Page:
United States of America, v. Andrew Kennedy, Appellant, 946 F.2d 1567 (D.C. Cir. 1991)

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US Court of Appeals for the District of Columbia Circuit - 946 F.2d 1567 (D.C. Cir. 1991) Sept. 16, 1991

Appeal from the United States District Court for the District of Columbia, No. CR-89-00020-02; Gasch, J.




This appeal was considered on the record from the United States District Court for the District of Columbia and on the briefs filed by the parties and arguments by counsel. After full review of the case, the court is satisfied that appropriate disposition of the appeal does not warrant an opinion. See D.C. Cir. Rule 14(c). For the reasons stated in the accompanying memorandum it is

ORDERED and ADJUDGED that the judgment of the District Court be affirmed.

The Clerk is directed to withhold issuance of the mandate herein until seven days after disposition of any timely petition for rehearing. See D.C. Cir. Rule 15.


On December 21, 1990, appellant Andrew Kennedy was convicted by a jury on one count of conspiracy to distribute and possess with intent to distribute base cocaine, 21 U.S.C. § 846 (1988), and two counts of possession with intent to distribute, 21 U.S.C. § 841(a), (b) (1) (A), (b) (1) (B) (1988). On February 21, 1990, the District Court (Gasch, J.), sentenced Kennedy to 240 months imprisonment for the conspiracy count and 328 months imprisonment for the substantive counts; the sentences are concurrent.

Kennedy's appeal challenges the sufficiency of the evidence to support his convictions and the District Court's application of a four-level enhancement for Kennedy's aggravating role in the offense. We affirm the District Court's judgment in all respects.

Our review of the trial testimony, read in the light most favorable to the government, e.g., United States v. Powell, 929 F.2d 724, 725 (D.C. Cir. 1991), finds sufficient evidence for the District Court to have submitted the cause to the jury and for the jury to have found guilt beyond a reasonable doubt on all three counts.

Kennedy challenges the District Court's application of United States Sentencing Guideline ("U.S.S.G." or "Guideline") § 3B1.1(a) to increase Kennedy's base offense level by four levels. This Guideline states:

Based on the defendant's role in the offense, increase the offense level as follows:

(a) If the defendant was an organizer or leader of a criminal activity that involved five or more participants or was otherwise extensive, increase by 4 levels.

U.S.S.G. § 3B1.1. Kennedy asserts that the record does not support a finding that the criminal activity included "five or more participants."

In imposing the sentence, the District Court appears to have relied on the presentence report. See Transcript of Disposition, February 21, 1990, at 15-16, 18. The presentence report indicates both that Kennedy was an organizer or leader of criminal activity involving "five or more participants" and that the activity was "otherwise extensive." Presentence Report p 13, at 5 ("At least five people testified before the grand jury concerning their various roles in the criminal activity."); id. at 15 ("the organization had sufficient size, ..., various distributors and distribution locations to quali [f]y as 'otherwise extensive' ") (Addendum to presentence report). Although the District Court failed to distinguish between criminal activity involving "five or more participants" and that which is "otherwise extensive," the record supports the sentence enhancement on either ground.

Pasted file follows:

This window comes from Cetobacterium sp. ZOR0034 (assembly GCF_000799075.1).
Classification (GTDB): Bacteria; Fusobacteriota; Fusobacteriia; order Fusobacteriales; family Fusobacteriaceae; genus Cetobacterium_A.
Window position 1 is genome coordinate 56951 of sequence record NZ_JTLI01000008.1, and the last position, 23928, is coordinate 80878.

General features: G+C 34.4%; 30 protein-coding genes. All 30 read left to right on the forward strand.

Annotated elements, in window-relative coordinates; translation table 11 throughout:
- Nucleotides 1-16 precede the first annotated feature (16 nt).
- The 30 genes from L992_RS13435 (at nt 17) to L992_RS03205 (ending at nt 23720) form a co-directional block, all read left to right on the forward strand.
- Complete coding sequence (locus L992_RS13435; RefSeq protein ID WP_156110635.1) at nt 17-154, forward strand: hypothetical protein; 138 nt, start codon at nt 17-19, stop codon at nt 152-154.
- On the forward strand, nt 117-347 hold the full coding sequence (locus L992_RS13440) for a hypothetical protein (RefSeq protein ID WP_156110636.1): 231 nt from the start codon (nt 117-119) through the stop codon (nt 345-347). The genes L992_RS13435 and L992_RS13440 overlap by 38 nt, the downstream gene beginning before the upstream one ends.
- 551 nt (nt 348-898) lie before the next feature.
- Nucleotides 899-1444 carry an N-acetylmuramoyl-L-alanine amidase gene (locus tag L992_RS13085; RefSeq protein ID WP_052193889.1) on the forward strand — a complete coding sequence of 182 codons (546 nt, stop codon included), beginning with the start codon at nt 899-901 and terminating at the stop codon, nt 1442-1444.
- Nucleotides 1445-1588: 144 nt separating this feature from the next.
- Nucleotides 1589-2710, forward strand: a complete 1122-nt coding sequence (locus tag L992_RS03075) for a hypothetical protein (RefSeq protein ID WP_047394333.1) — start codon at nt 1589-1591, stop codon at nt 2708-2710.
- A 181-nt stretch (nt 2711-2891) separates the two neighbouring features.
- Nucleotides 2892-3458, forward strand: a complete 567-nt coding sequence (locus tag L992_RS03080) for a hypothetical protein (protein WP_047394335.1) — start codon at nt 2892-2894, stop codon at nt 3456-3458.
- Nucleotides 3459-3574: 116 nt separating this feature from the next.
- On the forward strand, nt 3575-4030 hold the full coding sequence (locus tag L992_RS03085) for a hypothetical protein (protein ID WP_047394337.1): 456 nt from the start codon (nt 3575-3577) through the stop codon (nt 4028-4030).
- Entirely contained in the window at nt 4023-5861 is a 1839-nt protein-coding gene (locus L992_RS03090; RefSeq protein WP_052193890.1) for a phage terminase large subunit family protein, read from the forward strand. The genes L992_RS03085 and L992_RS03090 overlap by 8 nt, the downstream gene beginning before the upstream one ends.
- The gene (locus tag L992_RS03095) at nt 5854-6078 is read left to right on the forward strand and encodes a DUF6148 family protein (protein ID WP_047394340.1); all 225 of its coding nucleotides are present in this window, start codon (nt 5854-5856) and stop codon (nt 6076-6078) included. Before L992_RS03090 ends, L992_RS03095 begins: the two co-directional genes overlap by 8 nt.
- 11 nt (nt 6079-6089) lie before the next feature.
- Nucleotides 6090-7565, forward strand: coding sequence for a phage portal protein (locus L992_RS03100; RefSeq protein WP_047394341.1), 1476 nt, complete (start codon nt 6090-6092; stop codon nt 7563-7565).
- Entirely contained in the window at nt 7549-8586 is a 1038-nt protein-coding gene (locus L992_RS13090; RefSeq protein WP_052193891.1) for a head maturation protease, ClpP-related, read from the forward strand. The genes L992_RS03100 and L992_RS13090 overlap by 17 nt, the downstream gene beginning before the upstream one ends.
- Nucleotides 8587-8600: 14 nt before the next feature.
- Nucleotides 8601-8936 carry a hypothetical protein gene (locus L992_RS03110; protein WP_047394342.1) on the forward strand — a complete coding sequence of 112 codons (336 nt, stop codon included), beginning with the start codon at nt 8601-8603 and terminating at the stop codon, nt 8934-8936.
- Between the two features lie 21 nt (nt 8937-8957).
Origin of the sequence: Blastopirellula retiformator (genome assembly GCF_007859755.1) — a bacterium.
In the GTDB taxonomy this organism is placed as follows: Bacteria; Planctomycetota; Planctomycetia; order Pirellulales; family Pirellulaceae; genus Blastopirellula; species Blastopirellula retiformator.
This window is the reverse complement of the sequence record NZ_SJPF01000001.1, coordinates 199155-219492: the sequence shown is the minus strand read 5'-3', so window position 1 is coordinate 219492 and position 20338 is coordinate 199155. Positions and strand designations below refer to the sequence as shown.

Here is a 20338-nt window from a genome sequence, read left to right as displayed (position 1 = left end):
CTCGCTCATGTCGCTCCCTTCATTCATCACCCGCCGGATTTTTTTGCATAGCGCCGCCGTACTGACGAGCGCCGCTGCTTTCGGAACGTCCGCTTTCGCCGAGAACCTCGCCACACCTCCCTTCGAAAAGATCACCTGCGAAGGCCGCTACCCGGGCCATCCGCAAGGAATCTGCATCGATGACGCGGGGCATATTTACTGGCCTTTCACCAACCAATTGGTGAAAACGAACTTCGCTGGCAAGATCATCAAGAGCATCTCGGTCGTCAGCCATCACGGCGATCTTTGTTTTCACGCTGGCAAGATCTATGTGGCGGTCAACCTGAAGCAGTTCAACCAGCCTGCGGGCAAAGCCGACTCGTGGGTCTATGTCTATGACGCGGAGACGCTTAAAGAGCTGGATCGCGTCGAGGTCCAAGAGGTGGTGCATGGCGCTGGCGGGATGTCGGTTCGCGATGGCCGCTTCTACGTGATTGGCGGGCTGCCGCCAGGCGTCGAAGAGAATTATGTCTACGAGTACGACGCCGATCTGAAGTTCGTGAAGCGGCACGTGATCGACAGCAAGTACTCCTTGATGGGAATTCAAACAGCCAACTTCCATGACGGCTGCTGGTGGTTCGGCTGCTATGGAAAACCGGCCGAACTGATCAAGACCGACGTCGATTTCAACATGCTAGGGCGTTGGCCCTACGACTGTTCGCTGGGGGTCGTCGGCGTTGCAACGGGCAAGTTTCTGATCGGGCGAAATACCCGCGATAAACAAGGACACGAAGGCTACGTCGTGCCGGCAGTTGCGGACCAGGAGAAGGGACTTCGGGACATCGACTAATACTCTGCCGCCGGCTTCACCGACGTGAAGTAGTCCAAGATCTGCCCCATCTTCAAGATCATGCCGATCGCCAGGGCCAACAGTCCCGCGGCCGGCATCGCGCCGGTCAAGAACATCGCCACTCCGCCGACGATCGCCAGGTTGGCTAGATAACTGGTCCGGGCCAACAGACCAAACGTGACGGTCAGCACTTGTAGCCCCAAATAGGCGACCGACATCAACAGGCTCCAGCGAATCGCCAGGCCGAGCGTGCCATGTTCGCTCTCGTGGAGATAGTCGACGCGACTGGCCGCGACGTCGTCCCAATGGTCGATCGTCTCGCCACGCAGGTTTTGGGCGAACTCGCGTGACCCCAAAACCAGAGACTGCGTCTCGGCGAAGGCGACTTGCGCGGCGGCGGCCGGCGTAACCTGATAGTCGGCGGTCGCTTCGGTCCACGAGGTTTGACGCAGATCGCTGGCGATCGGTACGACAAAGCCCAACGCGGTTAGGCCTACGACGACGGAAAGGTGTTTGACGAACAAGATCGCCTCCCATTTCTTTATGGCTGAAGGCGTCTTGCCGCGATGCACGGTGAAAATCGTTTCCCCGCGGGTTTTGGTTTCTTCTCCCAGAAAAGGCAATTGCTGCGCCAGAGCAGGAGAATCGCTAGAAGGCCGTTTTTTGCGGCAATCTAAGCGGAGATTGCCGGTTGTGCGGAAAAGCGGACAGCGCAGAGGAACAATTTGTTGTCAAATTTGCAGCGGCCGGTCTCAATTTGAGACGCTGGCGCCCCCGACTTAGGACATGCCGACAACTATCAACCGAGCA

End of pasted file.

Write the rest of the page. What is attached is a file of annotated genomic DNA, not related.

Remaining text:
Within Guideline § 3B1.1(a), "participant" refers to those "criminally responsible" for the offense, U.S.S.G. § 3B1.1, comment, n. 1, while "otherwise extensive" may be established by including other persons who facilitated the offense but who may not be chargeable with it, id. comment. n. 2; see also United States v. Reid, 911 F.2d 1456, 1466 (10th Cir. 1990), cert. denied, 111 S. Ct. 990 (1991). Therefore, to support an enhanced sentence under Guideline § 3B1.1(a), it must be found that the defendant was an organizer or leader of the criminal activity and that the activity involved at least five "participants" or that the activity was "otherwise extensive." Neither the presentence report nor the District Court identified five people responsible for or otherwise involved with either substantive transaction. The record is clear, however, that at least five persons were involved in the conspiracy. This latter finding is sufficient to support the sentence.

The Introductory Commentary to Guideline § 3B states that " [t]he determination of a defendant's role in the offense is to be made on the basis of all conduct within the scope of § 1B1.3 (Relevant Conduct)." This direction permitted the District Court to consider all persons involved in Kennedy's conspiracy in addition to those actually linked to the substantive counts and to add four offense levels. See also U.S.S.G. § 3D1.2 (requiring that all three counts be grouped). Although the quoted commentary was not effective until November 1, 1990, and this Circuit generally will not apply changes in the Sentencing Guidelines retroactively, see United States v. Shabazz, 933 F.2d 1029, 1033 n. 2 (D.C. Cir. 1991), neither party has raised the issue here. Furthermore, in United States v. Caballero, 936 F.2d 1292, 1298-99 & nn. 7-8 (D.C. Cir. 1991), this court applied the quoted commentary retroactively, holding that the prior rule of United States v. Williams, 891 F.2d 921 (D.C. Cir. 1989) (requiring counting participants by transaction instead of looking to all relevant conduct), had been supplanted by the amended commentary.

In light of the foregoing considerations, we can find no basis upon which to overturn Kennedy's sentence.